Ali Emadi

Ali Emadi

Canada Excellence Research Chair in Hybrid Powertrain

McMaster University


“Dr. Emadi's appointment elevates Canada another notch as a global leader in hybrid technology development, and expands McMaster's automotive research leadership in the critical area of electric powertrain technology.”

― Patrick Deane, president and vice‑chancellor, McMaster University

Biography

Before joining McMaster University, Ali Emadi was the Harris Perlstein Endowed Chair Professor of Engineering and director of the Electric Power and Power Electronics Centre and Grainger Laboratories at the Illinois Institute of Technology. He also founded and served as president of the spin‑off company Hybrid Electric Vehicle Technologies.

Emadi is internationally recognized for his in‑depth research on hybrid electric vehicle powertrains and electric drives. He holds a PhD in electrical engineering, with a specialization in power electronics and motor drives, from Texas A&M University. He received a bachelor’s and master’s degree in electrical engineering from Sharif University of Technology, Iran.

An extremely active researcher, Emadi has authored over 250 publications and conference papers, as well as several books, and has served as guest editor‑in‑chief on several publishing committees for the Institute of Electrical and Electronics Engineers. He has been awarded several patents, including one for a energy‑efficient, digitally controlled electric motor that is available to appliance manufacturers at a lower cost than earlier motors.

Building the Next Generation of Hybrid Electric Vehicles

The harmful effects that vehicle emissions have on both human health and the environment are leading to major shifts in the global automotive industry. Engineers around the world are competing to build the next generation of cost‑effective, energy‑efficient cars.

At the forefront of this competition are plug‑in hybrid and electric vehicles. Responding to the needs of a growing population of energy‑conscious consumers, plug‑in vehicles are expected to become one of the main forms of transportation in Canada and across the globe by 2030.

One of the keys to engineering the next generation of hybrid electric cars will be improving their powertrain, which transmits propulsion power. Canada Excellence Research Chair in Hybrid Powertrain Ali Emadi is at the leading edge of new developments in transportation electrification, including advanced electrified powertrains; the vehicle‑to‑grid interface of plug‑in vehicles with Smart Grid technology; powertrain components; hybrid battery/super‑capacitor energy storage systems; and adaptive vehicle control and power management systems.

Emadi’s research provides solutions for industry and environmental policy‑makers alike: it meets the current demands of the automotive sector and will further the growth of Canada’s economy, while maintaining a strong position for the future of Canada’s green technology industry.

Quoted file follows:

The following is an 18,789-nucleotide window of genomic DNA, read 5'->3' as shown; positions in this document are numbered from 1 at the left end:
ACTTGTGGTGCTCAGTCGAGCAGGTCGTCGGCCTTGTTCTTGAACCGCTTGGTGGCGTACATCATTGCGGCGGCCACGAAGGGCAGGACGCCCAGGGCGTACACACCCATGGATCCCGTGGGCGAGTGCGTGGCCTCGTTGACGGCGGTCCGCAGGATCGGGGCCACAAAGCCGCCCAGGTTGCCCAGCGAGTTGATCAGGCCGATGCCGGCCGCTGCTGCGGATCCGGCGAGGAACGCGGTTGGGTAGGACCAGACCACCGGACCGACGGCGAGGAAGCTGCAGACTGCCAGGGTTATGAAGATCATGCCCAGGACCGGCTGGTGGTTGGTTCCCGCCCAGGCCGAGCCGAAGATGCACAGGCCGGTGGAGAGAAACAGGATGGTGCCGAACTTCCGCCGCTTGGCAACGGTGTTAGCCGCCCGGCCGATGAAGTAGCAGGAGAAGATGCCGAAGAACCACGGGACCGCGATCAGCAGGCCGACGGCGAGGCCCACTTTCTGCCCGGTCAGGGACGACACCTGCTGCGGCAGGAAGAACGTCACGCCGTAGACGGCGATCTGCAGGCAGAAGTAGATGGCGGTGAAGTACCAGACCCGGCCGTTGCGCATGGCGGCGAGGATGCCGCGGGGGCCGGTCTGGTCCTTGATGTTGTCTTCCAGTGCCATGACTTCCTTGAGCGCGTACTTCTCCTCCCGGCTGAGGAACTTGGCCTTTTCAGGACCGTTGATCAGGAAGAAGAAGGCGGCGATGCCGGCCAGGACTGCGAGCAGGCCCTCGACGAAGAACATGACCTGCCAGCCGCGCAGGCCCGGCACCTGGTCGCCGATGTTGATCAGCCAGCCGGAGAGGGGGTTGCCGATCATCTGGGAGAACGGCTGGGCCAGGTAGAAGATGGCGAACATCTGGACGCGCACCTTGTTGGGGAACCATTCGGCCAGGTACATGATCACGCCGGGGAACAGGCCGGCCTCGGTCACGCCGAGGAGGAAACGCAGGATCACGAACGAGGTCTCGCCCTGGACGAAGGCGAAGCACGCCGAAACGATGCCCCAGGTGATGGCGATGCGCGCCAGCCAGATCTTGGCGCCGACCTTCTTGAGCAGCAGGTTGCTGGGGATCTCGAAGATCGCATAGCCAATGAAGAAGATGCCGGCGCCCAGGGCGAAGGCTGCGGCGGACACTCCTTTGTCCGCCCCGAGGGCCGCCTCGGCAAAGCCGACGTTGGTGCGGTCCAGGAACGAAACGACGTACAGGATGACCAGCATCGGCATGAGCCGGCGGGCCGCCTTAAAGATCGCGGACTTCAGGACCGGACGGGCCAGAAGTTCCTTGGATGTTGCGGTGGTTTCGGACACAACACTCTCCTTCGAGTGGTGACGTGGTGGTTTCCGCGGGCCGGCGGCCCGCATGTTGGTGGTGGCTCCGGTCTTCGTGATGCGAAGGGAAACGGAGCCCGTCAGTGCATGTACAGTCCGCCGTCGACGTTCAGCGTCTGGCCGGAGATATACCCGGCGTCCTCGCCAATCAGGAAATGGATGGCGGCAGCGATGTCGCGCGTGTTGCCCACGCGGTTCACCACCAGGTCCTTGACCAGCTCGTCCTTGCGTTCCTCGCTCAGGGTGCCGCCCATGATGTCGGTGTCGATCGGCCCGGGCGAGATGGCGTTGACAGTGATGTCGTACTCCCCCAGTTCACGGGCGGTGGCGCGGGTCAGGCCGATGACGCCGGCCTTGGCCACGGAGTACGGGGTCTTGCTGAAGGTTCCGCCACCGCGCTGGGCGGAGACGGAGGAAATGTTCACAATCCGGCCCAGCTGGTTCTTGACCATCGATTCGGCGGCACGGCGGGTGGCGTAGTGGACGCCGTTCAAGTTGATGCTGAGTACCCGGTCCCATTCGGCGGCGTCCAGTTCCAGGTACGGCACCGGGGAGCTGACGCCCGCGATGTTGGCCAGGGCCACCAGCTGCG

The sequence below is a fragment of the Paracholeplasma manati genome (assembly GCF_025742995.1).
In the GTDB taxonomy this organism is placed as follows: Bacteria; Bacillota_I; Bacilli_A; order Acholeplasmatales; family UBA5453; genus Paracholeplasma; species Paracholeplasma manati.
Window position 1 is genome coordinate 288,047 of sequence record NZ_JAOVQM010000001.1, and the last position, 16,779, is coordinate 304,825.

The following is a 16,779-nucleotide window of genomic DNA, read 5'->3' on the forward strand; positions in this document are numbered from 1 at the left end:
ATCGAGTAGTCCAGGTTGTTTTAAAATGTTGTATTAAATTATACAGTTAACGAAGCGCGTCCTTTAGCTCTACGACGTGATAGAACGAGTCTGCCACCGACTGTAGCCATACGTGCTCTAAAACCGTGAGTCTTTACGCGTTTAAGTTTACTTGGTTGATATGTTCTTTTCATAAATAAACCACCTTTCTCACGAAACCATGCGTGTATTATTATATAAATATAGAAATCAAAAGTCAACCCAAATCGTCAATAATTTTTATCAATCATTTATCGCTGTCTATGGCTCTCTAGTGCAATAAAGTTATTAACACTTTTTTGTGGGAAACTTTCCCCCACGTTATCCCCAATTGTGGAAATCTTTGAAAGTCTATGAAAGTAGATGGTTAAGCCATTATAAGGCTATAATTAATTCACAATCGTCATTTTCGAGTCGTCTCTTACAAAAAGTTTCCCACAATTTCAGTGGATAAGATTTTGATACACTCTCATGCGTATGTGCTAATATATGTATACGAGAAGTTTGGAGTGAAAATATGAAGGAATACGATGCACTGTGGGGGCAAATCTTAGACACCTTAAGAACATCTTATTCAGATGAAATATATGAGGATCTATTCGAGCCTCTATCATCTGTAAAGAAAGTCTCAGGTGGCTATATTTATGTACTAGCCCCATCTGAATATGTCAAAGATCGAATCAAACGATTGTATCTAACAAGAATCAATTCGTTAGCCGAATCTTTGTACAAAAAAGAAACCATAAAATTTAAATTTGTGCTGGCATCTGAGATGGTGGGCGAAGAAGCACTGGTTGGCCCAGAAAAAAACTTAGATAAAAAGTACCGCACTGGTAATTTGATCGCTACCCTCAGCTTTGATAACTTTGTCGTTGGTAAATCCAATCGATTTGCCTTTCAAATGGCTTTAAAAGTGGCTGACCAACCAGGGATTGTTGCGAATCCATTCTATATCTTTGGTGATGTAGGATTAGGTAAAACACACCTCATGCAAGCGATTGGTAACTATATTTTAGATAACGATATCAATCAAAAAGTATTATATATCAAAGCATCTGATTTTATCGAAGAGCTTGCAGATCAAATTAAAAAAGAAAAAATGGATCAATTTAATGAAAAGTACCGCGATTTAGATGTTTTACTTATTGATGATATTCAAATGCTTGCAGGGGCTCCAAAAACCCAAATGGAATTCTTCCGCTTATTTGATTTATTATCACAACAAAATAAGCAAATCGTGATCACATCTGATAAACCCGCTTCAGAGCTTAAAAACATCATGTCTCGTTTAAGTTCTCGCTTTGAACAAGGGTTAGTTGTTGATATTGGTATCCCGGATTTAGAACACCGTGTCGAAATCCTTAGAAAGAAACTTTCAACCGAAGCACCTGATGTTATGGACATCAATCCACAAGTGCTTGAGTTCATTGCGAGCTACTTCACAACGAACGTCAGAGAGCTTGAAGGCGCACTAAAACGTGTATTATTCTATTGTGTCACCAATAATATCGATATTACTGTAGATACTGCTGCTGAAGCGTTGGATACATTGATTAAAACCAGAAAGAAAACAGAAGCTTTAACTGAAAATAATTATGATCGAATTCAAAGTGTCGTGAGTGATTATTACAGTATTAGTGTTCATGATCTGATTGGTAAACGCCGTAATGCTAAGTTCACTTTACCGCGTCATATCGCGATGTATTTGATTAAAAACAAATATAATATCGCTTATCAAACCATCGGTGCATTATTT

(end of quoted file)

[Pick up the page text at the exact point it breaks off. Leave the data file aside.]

A rising star in his field, Emadi's work has already had exceptional impact. His experience and knowledge aligns well with the existing engineering expertise at McMaster University, where hybrid automobile research and development is already heavily supported.


Duration

3:44

Release date

October 11, 2011



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Read the Transcript

I am Ali Emadi. I am the Harris Perlstein Endowed Chair and full professor of engineering and the director of the Electric Power and Power Electronics Centre at Illinois University of Technology, Chicago. I am also the founder and president of Hybrid Electric Vehicle Technologies which is a university spin‑off company of Illinois Institute of Technology. I am the Canada Excellence Research Chair in Hybrid Powertrain at McMaster University.

The goal of my research is to help create a paradigm shift in transportation. Our current transportation systems are simply not sustainable. The sustainable solution for transportation includes electrification, generating electricity from carbon‑free and renewable energy sources such as wind, solar and hydro, and use electricity in transportation. Electricity is cleaner, greener, more affordable and domestically produced.

A great research accomplishment of my research team has been the development of hardware and software for the car of the future, which is electrified. Through multidisciplinary research reaching electrical and mechanical engineering we have developed advanced electro‑mechanical hybrid powertrains and control techniques for the next generation of vehicles. Further research we need to superior hybrid power trains and components and controls for the car of the future.

McMaster University has a very strong automotive program. MACAuto, which is the McMaster Institute for Automotive Research and Technology, is one of the best such institutes in North America. I am confident with the Canada Excellence Research Chair in Hybrid Powertrain and significant additional resources from the university, we will be able to develop one of the best University programs in hybrid and electric power trains.

I believe the biggest challenge at the same time the biggest opportunity of our time is in the area of energy and sustainability. Transportation is at the heart of it. Current transportation systems are not sustainable. The visionary initiative of the Canada Excellence Research Chair in Hybrid Powertrain at McMaster University provides a very unique and excellent opportunity to lead the way internationally toward more environmentally friendly vehicles and more sustainable transportation systems.

I am really excited to join the great many outstanding researchers at McMaster University and help to position Canada as a global leader in hybrid and electric powertrains.